When I sat and contemplated my place in the grand scheme of things, I found myself wondering just how it was that I could be “doing things the wrong way” and yet still be producing the right results. Were the processes really as important as the results? Doing things “normally” is very important to the general public. People with a wide variety of differences go to extreme effort trying to “pass for normal”, but this can be perilous. Some parents spend great effort to ensure their autistic children learn how to do “good eye contact”, but this may be a poor goal for some unexpected reasons. People can get hung up on developmental timetables, or they worry and wonder why their child likes to spend lots of time lining things up (it’s a good thing, really).
Adults can come up with some pretty off-the-wall assumptions about what is, or is not, going on in a child’s head; we cannot always assign mental processes to the results we see. Then there’s the situations that an earnest-yet-clueless ADHD or Aspie kid can find themselves in, such as failing to cheat. The really scary part is how these children who have difficulties socialising with their peers will fall prey to bullying and abuse, and general depression. Then we grow up into adults, and there’s the whole sticky territory of trying to make Small Talk, and the repercussions of just having a different sense of humor.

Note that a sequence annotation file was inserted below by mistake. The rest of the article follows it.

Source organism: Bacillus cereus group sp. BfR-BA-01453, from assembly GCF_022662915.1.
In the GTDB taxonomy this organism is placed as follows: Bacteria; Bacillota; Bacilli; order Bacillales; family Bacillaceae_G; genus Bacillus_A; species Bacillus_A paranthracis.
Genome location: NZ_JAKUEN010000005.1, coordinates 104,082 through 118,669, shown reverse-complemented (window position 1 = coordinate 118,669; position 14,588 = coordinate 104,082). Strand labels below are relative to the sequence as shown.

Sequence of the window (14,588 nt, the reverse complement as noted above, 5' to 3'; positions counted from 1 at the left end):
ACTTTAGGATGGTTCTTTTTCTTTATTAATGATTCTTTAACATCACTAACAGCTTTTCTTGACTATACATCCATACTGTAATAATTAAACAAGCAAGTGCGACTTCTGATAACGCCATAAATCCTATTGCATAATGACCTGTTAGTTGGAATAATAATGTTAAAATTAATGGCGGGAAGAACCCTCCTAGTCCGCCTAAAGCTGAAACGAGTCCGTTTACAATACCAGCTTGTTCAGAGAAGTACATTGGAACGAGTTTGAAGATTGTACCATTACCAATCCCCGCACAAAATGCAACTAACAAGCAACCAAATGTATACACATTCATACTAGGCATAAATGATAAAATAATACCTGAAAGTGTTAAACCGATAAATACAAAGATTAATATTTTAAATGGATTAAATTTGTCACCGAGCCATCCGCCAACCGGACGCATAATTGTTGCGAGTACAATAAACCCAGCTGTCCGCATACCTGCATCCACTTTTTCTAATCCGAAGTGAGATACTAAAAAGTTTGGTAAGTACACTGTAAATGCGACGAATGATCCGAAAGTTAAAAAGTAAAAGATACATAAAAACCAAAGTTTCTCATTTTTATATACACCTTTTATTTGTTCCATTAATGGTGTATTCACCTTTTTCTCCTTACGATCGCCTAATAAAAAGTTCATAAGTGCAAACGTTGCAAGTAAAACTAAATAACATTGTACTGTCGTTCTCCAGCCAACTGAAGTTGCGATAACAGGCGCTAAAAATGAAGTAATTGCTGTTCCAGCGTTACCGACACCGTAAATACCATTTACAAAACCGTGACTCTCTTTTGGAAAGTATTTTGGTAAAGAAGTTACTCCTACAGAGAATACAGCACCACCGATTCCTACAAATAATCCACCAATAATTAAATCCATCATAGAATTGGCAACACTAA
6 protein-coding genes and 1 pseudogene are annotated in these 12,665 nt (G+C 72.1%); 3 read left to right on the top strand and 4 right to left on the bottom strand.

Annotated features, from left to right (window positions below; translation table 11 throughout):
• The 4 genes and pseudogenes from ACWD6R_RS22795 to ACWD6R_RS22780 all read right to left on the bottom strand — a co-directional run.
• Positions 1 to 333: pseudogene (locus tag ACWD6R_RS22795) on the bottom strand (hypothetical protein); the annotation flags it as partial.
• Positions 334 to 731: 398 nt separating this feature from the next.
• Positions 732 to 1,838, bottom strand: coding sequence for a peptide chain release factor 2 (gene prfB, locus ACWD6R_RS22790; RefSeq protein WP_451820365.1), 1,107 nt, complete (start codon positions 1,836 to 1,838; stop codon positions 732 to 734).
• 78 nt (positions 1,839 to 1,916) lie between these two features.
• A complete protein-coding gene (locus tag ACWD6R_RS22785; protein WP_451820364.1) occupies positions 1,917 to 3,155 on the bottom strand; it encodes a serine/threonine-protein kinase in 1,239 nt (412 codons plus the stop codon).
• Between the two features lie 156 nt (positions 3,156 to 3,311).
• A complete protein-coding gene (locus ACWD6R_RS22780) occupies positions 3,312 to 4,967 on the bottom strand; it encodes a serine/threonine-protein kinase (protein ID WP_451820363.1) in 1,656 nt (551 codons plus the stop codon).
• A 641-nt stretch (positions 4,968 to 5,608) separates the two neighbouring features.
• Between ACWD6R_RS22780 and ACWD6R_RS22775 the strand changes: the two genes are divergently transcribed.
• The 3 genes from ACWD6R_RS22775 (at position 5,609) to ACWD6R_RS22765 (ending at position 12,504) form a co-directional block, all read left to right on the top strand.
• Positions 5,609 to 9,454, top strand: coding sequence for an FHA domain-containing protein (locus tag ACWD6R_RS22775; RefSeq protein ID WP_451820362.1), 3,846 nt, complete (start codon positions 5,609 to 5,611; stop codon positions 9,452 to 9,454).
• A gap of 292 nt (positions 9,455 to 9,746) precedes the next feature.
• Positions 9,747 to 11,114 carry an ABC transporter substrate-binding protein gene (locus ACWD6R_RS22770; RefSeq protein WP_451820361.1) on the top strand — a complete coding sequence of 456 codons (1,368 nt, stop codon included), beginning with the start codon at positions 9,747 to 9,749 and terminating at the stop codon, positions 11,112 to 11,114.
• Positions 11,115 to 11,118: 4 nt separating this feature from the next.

On the lighter end, a few posts are just for fun; about once a month there’s a “Recess”. Recess means we take a break and play – it’s important to do that once in a while. During dinner our family discusses why “resistance is fruitile, and how to be “underly pedantic”. Meanwhile, I have fun with repeating words, and enjoy taking photographs of improbable things.
My thanks to you for stopping by, and please to leave comments!
andrea

Running With the Red Queen

Everyone in life has to compensate in some manner or another, because no one excels at everything. If you are not mechanically inclined, you take your car to a shop to get the oil changed, and you call a plumber to fix leaks or replace worn faucets. If you’re not comfortable with arithmetic calculations, you have a tax specialist do your annual return, and you arrange for automatic payroll deposits and bill payments with your bank. These are ways that ordinary people deal with ordinary difficulties, and no one thinks any less of them. In fact, the economy depends upon people’s interdependency — earning your living doing things for others is important to the Gross National Product, is important to a town’s sense of community, and is important to a person’s self-worth from feeling useful.